White Lies performance on Friday night was everything I expected it would be and more - fucking fabulous. As for In The Valley Below, they were an unexpected pleasure. Please check out a video I took of White Lies encore at the bottom of this post.
In the Valley Below are a male and female songwriting duo backed by two additional musicians. Though different and yet similar, In the Valley Below gave me a feeling of deja vu; they reminded me of The Wind and The Wave, which was another opening duo I watched perform two weeks prior at Terminal 5. The duo, namely Jeffrey Jacob and Angela Gail, currently reside in Echo Park,Los Angeles. The neighborhood, which is flanked by the Elysian Valley to the north and northeast, may or may not be where they got their name.
Together with her big floppy hat and his suspenders, Gail and Jacob looked like they should have been opening for Edward Sharpe And The Magnetic Zero's instead of White Lies. But once they opened up with their powerful first song "Stand Up" their melodies and especially their harmonies reminded me of the Indigo Girls. After a brief hello to the audience and introduction, In the Valley Below, went into the mid-tempo rocker "Last Soul," with some back and forth vocals between Gail and Jacob, and some nice harmony's during the chorus. It also had very strangely interesting keyboard parts from Jeremy Grant. The band directly followed with the moody "Last Soul" which was basically carried by Grant's lush keyboards sounds an Joshua Clair's consistent kick drum,
For the song "Searching For A Devil," Gail held a linked chain which she would shake on the 2 and 4 along with Clair's snare hits. The chain shake was not audible above the other instruments on stage - so it came off as being more for affect. Though I liked the song musically - Gail's voice seemed a bit shaky. My favorite song of In the Valley Below's set was "Peaches." After the show, "Peaches" was the song I remember standing out most. The song has three simple melodies consecutively strung together making it a very sweet song. (pun: obvious but not intended,) The band rocked out their set the song "Neverminders," which is a weird title because the title repeatedly sung as a chorus sounded like "Never Mind Us."
All in all, I enjoyed In The Valley Below, and it occurs to me that even I though I goofed on their stage costumes, it's their outfits that will help me remember them.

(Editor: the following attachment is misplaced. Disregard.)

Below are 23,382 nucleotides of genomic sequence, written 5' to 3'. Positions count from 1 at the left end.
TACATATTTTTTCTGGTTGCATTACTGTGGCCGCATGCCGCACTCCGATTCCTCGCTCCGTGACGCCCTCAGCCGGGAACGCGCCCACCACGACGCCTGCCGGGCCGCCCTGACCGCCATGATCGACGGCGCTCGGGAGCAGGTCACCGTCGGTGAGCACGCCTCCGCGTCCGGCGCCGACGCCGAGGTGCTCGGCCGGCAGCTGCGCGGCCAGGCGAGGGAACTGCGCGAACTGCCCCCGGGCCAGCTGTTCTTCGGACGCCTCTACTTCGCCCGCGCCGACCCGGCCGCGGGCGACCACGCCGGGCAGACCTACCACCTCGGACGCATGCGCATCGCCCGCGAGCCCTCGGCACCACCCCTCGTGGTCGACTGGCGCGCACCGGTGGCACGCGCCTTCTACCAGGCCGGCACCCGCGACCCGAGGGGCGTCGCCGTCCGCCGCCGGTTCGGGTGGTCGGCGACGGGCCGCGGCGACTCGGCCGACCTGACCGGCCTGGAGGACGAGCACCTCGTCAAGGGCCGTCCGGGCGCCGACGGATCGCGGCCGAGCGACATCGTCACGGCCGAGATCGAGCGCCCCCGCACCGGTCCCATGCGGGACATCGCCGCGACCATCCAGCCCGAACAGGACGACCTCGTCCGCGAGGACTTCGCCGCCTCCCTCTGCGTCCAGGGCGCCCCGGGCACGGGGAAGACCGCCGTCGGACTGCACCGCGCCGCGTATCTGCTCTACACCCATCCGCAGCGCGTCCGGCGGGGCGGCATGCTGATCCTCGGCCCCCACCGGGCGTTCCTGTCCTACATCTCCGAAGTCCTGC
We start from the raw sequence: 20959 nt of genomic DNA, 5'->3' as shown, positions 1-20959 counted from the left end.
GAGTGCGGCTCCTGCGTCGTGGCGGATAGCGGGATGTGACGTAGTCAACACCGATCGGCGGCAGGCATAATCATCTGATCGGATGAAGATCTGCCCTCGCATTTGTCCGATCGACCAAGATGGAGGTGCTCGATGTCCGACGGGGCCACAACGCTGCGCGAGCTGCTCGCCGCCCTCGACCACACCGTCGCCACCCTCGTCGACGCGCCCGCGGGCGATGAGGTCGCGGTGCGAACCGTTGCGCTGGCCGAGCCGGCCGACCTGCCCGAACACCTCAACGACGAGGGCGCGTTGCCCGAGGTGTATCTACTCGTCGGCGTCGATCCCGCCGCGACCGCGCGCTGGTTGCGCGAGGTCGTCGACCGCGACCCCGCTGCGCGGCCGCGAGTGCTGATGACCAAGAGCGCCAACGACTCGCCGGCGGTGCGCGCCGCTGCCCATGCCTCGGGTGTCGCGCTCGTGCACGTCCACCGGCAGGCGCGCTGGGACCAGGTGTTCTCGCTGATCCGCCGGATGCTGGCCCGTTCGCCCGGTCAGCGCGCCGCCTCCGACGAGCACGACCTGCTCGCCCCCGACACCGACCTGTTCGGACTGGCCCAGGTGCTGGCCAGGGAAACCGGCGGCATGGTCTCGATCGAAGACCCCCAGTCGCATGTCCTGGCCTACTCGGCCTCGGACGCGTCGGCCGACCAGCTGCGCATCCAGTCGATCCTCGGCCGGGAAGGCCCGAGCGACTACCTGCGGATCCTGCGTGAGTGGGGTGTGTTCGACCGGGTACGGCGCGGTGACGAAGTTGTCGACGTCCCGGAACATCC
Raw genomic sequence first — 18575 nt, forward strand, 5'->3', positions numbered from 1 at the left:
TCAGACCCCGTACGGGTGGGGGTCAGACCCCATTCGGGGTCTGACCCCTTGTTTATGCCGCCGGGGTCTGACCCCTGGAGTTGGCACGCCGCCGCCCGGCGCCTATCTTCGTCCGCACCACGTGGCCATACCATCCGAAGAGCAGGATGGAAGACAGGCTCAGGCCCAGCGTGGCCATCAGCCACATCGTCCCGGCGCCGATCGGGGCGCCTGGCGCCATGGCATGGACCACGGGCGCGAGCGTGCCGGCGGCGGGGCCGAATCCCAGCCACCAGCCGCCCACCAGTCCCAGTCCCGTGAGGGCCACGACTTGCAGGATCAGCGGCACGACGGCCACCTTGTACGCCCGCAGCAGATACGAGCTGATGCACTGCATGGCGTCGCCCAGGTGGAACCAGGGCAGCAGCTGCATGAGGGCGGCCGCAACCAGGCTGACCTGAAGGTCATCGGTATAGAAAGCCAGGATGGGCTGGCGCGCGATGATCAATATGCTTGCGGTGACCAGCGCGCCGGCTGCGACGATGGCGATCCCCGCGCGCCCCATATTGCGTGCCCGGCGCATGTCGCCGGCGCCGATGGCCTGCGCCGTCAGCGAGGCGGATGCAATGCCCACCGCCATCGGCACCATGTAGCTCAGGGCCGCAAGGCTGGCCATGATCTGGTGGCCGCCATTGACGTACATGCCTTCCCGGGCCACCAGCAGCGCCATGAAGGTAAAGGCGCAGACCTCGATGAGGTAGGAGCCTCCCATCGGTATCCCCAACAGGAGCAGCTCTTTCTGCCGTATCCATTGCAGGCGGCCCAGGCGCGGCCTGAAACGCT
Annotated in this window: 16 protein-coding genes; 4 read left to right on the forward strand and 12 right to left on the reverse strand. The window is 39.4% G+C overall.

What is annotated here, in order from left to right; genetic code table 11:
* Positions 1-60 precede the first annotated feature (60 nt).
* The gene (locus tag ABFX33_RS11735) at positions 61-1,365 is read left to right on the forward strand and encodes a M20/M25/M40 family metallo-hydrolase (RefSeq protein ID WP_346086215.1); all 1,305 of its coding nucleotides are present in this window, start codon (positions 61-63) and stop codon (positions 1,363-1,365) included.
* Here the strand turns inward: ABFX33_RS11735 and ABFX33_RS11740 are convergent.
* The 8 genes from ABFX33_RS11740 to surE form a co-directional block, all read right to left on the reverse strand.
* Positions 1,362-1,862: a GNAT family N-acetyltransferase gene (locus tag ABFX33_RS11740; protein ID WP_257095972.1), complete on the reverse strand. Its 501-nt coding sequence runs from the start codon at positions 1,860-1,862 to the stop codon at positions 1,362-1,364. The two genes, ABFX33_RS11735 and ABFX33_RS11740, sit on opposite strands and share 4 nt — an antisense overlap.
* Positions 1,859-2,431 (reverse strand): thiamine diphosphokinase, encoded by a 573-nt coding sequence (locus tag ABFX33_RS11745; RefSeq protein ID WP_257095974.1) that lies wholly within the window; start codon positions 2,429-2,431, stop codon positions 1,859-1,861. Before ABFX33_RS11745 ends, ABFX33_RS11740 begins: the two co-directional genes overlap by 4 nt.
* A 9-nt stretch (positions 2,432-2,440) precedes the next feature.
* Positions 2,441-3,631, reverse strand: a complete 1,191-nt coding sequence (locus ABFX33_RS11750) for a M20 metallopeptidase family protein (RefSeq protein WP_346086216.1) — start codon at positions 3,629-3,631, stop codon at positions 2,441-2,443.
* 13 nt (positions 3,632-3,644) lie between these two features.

In The Valley Below's Set List:
1. Stand Up
2. Last Soul
3. Dove Season
4. Searching For A Devil
In the Valley Below are;
Jeffrey Jacob - Guitar and vocals
Angela Gail - Vocals
Jeremy Grant - Keyboards
Joshua Clair - Drums
Friday night was the second time seeing White Lies and they were just as good as the first. But I felt a bit better this time, since I was closer to the stage by virtue of Bowery Ballroom being much smaller than T5. I bought the ticket 3 months ago, for the Thursday night show which quickly sold out and lead them to adding on a night. For my own convenience, I traded my ticket with a friend.
This time around the boys were here to promote their BIG TV CD, which is a really enjoyable listen. The recording isn't a big departure musically but it does seem a bit more pop, by that I mean, the songs seem to mostly have choruses that make one want to sing along.
White Lies seemed a lot more relaxed this time round. In fact, prior to show starting. I saw Harry McVeigh walk through the main floor audience, shake a few hands and stand shoulder to shoulder with a guy to take a photo. (I was watching from the balcony feeling jealous, Harry can put his arm over my shoulder anytime, never mind the slippers I would like him to keep under my bed.)
Harry McVeigh and Charles Cave were both sporting beards. This time McVeigh was wearing informal clothing as opposed to the suit he wore last time. And although Cave's shaved head was an improvement over the comb over haircut in 2011, with a long black beard and black clothing, he looked ready for a leather gay bar. (I should have went to the Eagle after the show to test my theory and see if he showed up.)
As for the music, the show was great. They did by my estimation the songs which should be the 4 hit singles off the new CD - "Getting Even," "There Goes My Love Again," "First Time Caller" and of course "Big TV." They did some songs from the first album like "Farewell to the Fairground" and "Unfinished business," but I think I would have rather heard the new song "Tricky To Love" over "EST."
Before "Be Your Man," McViegh said that Bowery Ballroom was his favorite place to play in the whole world. (Wow - that's a statement) He then said that the next song he had played hundreds of times before but fucked it up almost every time. So, for safe keeping he had a lyric sheet in front of him. Before "First Time Caller" Cave said said "Some Motherfucker has stole my set list, but lucky for you all I'm a professional musician." He got quite a few heckles and boos from the audience. He also go a very befuddled look from McViegh. I think Cave was being a smart ass and joking around but it didn't seem like it entirely came off that way.
White Lies will be playing Webster Hall on February 25th in the upcoming year. I may go without my camera or pen and pad, so I can just enjoy the concert. They're a great band, who's music I really enjoy. Really.
White Lies Set List
White Lies are:
Harry McVeigh - Guitar
Charles Cave - Bass
Jack Lawrence Brown - Drums
Tommy Bowen - Keyboards
Rob Lee - Keyboards and Guitar